Print this article
Send this article to a friend
Add to Favorites
Marijuana: An Ancient History
In his book Illegal Drugs: A Complete Guide to Their History, Chemistry, Use and Abuse, Paul M. Gahlinger noted that Europeans had discovered and were using marijuana by the fifth century BCE. By the time Venetian traveler Marco Polo (c. 1254â€“1324) made his famous expedition to the Far East in the late thirteenth century, the drug was widespread throughout the Middle East, Asia, Europe, and Africa.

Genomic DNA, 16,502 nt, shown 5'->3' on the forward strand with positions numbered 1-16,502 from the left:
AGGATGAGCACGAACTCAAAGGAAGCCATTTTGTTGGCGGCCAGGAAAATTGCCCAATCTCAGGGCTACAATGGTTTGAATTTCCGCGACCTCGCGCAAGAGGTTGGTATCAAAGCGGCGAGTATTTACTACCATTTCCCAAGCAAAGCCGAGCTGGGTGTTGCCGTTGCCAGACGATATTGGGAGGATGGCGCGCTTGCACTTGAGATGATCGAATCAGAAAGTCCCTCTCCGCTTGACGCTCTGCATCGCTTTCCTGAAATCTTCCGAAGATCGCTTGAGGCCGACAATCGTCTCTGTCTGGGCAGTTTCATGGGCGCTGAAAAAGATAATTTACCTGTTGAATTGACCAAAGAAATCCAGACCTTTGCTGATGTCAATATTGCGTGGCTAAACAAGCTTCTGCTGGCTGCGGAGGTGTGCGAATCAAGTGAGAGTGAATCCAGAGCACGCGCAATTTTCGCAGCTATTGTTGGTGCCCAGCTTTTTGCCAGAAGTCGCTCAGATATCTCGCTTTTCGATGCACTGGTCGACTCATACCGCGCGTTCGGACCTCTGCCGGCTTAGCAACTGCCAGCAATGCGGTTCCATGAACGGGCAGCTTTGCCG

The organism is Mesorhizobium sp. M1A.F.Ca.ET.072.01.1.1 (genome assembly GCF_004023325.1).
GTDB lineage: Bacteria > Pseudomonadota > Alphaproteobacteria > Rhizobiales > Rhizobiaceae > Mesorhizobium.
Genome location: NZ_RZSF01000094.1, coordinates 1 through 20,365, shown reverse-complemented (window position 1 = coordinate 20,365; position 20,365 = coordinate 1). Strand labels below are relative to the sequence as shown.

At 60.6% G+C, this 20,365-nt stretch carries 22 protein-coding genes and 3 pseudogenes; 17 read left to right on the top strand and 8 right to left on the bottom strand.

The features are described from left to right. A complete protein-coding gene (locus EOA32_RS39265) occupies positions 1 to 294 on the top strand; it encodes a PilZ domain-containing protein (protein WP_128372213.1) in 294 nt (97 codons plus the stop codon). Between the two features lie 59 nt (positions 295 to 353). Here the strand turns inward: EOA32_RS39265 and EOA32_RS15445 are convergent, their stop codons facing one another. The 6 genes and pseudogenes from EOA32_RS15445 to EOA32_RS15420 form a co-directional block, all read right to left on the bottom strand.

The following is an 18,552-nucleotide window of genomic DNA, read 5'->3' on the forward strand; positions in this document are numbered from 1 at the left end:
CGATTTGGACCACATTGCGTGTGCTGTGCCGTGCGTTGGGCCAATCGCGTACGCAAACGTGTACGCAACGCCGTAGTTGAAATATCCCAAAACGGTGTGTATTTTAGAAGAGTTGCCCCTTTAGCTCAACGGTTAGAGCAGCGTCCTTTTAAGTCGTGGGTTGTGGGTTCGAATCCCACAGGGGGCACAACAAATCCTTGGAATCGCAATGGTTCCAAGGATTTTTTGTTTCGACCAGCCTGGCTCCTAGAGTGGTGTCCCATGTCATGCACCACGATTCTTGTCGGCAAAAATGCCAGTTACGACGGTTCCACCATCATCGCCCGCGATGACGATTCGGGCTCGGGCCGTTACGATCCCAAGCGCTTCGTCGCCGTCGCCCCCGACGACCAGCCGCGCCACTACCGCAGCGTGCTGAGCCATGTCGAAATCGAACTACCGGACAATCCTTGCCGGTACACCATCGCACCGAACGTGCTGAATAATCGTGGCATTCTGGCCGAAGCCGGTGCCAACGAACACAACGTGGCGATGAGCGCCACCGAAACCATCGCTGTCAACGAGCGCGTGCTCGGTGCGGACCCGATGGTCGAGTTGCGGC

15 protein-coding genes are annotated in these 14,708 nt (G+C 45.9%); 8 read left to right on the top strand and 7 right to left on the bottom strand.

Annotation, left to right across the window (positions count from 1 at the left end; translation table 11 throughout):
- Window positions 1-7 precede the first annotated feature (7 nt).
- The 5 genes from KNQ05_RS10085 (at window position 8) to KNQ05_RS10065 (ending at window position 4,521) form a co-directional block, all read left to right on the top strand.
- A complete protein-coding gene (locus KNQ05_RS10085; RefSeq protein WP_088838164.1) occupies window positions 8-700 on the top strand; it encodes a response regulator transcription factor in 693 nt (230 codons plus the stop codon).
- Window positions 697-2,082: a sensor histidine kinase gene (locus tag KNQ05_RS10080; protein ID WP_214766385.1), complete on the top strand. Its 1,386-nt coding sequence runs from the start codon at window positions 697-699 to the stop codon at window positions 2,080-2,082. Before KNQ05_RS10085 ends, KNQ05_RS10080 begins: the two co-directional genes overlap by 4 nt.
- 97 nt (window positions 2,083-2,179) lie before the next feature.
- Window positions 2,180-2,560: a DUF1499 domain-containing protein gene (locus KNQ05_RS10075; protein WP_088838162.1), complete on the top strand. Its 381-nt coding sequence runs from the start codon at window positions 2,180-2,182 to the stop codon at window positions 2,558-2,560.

Different cultures used it in varied ways even then. Marco Polo records the legend of the "Old Man of the Mountain," a Muslim Middle Easterner said to have recruited assassins by intoxicating them with HASHISH, which is the solidified form of the drug. (The very word "assassin" is said to have roots in "hashish," but the story Marco Polo reports has never been verified.) In Europe as early as the Middle Ages (c. 500â€“c. 1500), hemp was planted for use as clothing and rope, and marijuana was used as medicine for illnesses as varied as menstrual cramps, labor pains, and headaches. Its recreational uses were understood as well, and in 1484 Pope Innocent VIII (1432â€“1492) said that hashish consumption was linked to Satanic rituals.